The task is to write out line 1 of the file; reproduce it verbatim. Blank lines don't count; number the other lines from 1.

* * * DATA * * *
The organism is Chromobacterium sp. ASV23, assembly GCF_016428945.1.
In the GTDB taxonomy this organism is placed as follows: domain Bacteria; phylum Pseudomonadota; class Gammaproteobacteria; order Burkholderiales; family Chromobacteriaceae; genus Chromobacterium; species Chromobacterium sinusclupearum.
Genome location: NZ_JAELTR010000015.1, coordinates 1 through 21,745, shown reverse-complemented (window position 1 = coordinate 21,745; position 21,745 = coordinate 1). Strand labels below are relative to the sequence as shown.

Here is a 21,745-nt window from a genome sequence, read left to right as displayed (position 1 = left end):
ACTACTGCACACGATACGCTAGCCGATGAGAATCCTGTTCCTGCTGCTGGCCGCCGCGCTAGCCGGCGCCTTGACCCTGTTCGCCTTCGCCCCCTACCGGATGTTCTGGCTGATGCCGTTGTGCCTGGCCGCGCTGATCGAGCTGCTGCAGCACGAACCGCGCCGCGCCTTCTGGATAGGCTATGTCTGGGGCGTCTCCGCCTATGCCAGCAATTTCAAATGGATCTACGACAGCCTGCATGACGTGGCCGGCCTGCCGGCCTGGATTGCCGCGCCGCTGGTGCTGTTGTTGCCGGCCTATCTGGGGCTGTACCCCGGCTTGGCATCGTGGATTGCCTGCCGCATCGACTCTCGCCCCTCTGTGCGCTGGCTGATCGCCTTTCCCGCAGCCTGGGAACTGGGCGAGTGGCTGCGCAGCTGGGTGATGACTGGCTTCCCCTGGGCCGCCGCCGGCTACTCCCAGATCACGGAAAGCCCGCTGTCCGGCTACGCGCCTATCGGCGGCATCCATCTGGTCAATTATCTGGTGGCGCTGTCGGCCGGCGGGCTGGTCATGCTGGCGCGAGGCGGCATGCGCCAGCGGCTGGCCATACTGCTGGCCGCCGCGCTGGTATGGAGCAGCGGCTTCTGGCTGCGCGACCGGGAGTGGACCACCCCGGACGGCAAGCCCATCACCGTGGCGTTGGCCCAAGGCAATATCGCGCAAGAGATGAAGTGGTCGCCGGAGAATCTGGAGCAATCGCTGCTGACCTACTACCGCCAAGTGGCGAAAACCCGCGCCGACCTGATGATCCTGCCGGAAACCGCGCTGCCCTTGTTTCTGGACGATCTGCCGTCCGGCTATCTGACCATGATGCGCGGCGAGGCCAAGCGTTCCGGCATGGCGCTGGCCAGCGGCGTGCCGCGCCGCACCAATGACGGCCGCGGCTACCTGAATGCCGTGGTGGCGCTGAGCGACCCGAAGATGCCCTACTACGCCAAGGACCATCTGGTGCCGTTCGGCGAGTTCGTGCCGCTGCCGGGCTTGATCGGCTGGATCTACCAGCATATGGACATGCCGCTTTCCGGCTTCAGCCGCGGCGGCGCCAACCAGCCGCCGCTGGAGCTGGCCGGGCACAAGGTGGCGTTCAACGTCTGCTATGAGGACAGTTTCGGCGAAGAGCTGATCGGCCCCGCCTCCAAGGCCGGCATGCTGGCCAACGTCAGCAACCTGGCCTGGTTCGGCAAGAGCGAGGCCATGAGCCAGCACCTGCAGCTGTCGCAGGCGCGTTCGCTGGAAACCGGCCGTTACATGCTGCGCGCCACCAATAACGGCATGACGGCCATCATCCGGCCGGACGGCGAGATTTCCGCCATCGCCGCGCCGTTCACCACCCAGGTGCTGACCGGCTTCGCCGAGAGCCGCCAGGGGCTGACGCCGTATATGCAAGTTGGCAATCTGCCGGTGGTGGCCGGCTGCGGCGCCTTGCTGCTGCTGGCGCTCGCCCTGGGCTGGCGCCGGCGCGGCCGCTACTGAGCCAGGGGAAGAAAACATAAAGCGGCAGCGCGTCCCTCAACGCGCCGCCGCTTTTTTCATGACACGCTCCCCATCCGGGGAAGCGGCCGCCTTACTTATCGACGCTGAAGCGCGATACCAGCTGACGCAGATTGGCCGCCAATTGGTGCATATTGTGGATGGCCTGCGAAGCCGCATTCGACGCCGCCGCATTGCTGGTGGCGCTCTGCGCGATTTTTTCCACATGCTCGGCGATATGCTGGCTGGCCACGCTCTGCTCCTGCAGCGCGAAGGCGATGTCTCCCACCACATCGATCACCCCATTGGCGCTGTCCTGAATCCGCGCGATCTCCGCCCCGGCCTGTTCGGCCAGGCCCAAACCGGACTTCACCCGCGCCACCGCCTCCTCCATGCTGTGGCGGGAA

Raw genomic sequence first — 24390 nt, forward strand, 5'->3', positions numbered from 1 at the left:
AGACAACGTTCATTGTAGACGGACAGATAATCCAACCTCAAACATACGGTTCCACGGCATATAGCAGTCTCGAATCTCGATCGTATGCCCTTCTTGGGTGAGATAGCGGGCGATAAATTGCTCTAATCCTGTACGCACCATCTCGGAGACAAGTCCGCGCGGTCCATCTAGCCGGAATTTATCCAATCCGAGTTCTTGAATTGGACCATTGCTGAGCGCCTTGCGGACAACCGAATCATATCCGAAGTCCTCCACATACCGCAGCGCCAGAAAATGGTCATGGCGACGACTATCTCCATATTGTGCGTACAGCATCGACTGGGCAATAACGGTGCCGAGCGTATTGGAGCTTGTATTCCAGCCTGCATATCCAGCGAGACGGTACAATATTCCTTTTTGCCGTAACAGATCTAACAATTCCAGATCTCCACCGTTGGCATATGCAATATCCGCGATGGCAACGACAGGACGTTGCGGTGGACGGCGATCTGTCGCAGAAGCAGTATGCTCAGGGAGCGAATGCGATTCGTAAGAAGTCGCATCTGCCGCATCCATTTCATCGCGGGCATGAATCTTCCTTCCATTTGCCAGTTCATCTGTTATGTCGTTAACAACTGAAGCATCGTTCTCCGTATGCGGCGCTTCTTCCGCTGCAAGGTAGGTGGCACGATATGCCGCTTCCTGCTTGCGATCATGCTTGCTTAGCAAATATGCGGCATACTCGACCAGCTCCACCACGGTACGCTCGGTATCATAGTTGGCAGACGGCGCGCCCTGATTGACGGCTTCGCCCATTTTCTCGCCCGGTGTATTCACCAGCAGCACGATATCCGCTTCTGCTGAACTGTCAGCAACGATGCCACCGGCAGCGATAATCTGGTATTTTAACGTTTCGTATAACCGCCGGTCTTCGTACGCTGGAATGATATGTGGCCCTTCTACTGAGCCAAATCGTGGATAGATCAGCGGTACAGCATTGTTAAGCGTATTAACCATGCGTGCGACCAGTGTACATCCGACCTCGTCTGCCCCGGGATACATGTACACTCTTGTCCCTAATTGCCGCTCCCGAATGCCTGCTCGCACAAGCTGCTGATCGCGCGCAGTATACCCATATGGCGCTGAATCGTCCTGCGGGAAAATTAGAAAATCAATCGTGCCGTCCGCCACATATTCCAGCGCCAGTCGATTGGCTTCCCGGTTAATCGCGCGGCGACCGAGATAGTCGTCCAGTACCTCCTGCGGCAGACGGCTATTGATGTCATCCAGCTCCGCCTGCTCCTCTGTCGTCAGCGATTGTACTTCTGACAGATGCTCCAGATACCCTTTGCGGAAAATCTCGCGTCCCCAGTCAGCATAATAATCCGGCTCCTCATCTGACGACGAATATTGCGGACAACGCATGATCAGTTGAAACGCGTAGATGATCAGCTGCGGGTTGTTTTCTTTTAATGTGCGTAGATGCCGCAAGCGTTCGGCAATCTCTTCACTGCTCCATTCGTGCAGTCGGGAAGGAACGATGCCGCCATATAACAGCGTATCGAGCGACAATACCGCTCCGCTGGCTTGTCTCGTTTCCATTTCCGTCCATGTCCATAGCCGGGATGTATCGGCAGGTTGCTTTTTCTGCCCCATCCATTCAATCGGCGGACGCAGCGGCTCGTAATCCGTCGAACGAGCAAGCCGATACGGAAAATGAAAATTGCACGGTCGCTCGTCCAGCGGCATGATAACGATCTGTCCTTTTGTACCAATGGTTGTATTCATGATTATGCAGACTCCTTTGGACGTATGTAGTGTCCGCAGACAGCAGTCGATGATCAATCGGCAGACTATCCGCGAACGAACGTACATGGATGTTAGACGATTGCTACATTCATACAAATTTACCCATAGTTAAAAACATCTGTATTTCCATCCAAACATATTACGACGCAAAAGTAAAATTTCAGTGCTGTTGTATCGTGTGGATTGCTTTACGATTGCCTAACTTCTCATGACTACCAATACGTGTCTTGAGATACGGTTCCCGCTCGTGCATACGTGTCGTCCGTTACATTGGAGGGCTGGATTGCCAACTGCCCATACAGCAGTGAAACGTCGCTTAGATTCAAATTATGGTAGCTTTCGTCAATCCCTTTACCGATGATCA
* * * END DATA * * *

The organism is Chromobacterium sp. ASV23, assembly GCF_016428945.1.